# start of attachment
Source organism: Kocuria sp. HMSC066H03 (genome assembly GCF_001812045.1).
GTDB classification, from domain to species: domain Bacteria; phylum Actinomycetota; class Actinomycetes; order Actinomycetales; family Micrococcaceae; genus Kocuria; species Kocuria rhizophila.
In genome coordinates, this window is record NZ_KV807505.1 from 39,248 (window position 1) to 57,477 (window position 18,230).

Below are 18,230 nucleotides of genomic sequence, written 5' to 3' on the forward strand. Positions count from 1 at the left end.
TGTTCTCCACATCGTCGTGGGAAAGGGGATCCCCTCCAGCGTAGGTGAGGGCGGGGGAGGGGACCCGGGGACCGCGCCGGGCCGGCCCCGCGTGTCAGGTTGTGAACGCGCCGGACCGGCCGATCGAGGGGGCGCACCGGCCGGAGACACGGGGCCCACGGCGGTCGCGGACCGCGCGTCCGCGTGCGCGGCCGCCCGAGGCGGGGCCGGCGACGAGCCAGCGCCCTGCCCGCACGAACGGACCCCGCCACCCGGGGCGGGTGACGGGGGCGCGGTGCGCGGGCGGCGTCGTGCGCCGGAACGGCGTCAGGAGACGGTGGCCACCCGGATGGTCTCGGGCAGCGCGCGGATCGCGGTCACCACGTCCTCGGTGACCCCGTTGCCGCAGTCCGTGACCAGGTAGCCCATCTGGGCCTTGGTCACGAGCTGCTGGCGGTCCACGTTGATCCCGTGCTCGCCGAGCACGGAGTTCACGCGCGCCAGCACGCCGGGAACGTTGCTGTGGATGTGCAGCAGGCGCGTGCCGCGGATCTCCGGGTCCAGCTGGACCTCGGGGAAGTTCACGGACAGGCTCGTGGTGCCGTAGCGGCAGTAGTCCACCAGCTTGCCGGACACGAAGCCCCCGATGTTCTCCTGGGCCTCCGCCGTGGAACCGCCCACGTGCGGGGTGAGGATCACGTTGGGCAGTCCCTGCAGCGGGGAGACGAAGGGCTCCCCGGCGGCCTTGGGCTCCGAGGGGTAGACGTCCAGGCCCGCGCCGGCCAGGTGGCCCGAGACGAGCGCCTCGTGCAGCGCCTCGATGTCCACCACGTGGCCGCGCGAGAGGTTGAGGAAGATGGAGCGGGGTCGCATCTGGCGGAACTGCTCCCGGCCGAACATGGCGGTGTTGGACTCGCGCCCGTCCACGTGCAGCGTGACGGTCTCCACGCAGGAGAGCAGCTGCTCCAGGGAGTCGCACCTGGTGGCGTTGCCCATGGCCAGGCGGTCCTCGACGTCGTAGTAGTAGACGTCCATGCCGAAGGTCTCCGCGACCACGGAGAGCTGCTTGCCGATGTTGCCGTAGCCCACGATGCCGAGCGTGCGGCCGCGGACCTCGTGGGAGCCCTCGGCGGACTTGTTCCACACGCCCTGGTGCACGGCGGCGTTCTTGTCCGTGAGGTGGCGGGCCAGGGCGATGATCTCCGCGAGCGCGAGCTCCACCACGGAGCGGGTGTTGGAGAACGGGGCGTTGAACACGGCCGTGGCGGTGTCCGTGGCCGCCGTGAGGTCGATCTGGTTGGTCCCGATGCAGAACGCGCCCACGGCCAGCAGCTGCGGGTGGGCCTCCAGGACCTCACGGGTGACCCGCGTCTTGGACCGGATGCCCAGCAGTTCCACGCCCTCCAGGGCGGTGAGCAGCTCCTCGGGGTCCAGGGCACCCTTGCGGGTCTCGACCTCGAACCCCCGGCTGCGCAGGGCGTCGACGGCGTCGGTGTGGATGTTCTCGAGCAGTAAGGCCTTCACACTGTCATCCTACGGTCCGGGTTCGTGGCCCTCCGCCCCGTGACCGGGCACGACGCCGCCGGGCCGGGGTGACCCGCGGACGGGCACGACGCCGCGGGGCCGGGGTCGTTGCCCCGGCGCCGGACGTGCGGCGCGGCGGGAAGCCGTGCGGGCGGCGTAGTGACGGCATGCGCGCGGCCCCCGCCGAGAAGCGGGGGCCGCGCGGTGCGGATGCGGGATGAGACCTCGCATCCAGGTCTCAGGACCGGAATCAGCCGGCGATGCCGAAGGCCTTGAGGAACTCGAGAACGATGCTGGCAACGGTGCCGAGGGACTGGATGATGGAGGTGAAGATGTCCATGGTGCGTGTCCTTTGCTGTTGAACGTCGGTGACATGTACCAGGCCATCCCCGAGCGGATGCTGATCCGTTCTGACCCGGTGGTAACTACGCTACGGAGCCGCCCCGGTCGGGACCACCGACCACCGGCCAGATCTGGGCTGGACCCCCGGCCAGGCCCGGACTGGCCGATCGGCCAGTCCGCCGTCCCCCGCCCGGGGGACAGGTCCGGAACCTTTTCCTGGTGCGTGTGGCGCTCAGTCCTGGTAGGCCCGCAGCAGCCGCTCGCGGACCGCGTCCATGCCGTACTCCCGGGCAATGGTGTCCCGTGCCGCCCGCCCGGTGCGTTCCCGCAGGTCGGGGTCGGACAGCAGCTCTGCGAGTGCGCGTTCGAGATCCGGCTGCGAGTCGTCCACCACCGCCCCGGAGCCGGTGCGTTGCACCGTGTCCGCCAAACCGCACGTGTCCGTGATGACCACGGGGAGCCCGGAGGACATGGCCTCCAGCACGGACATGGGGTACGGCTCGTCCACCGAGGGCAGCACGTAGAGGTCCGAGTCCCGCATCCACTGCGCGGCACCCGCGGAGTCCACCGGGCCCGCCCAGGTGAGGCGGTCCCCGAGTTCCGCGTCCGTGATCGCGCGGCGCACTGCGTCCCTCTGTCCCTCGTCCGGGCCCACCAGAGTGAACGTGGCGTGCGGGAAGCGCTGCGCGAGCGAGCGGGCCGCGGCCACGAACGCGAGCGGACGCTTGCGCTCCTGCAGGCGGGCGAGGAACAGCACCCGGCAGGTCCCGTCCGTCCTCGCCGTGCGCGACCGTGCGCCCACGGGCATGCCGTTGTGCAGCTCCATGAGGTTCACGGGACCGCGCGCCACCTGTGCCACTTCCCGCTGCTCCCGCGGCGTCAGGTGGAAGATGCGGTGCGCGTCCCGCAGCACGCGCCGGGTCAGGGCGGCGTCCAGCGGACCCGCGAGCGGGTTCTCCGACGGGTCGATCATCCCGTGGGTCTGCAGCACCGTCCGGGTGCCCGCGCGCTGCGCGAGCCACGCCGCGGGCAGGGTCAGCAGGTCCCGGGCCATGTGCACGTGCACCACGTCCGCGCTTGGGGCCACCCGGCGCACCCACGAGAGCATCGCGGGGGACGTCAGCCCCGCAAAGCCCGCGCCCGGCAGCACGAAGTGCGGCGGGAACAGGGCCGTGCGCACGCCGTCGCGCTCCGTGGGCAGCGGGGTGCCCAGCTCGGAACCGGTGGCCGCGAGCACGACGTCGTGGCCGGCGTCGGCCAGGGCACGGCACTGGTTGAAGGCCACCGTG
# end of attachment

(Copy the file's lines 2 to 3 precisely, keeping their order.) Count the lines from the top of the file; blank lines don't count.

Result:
GTDB classification, from domain to species: domain Bacteria; phylum Actinomycetota; class Actinomycetes; order Actinomycetales; family Micrococcaceae; genus Kocuria; species Kocuria rhizophila.
In genome coordinates, this window is record NZ_KV807505.1 from 39,248 (window position 1) to 57,477 (window position 18,230).